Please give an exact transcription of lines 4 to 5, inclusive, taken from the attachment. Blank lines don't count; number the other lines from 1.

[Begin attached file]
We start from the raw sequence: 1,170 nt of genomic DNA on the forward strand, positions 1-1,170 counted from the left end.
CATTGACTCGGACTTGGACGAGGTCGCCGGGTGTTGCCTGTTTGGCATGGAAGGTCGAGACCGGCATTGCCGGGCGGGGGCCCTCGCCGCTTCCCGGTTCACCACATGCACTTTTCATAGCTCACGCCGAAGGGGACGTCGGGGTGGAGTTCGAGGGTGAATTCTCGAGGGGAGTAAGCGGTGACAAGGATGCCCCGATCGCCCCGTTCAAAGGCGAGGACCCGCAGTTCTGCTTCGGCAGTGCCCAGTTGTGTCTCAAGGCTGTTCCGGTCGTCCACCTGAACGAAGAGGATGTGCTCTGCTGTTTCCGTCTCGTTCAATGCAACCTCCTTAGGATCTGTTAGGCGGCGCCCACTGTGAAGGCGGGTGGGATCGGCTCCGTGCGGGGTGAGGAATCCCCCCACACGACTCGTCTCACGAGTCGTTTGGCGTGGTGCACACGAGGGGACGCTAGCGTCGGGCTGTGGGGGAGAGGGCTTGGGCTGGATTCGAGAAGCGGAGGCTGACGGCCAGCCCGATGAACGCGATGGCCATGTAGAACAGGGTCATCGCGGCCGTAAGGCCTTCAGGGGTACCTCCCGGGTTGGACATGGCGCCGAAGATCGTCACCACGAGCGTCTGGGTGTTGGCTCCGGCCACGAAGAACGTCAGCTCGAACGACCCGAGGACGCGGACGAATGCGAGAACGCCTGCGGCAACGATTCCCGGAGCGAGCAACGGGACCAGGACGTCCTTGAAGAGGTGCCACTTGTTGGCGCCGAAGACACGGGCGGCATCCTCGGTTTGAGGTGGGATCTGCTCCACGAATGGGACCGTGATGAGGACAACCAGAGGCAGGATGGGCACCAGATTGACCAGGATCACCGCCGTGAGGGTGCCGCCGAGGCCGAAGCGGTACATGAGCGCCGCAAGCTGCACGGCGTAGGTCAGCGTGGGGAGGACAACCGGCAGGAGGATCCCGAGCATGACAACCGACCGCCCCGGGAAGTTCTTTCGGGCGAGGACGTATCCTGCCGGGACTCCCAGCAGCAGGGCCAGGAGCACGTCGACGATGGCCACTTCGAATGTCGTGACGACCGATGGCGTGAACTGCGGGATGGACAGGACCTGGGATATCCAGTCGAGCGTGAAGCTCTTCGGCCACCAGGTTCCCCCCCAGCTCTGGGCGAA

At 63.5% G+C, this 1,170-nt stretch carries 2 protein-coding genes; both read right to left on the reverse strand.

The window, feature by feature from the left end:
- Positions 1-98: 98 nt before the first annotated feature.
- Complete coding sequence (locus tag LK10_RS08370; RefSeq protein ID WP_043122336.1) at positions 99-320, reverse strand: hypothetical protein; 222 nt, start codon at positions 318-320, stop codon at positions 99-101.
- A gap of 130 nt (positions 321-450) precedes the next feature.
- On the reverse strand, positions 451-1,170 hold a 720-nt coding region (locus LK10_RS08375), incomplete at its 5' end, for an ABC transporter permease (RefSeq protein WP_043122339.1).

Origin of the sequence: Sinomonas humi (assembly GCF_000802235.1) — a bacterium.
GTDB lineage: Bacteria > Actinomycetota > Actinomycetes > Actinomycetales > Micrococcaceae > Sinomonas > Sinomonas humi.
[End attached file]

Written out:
The window, feature by feature from the left end:
- Positions 1-98: 98 nt before the first annotated feature.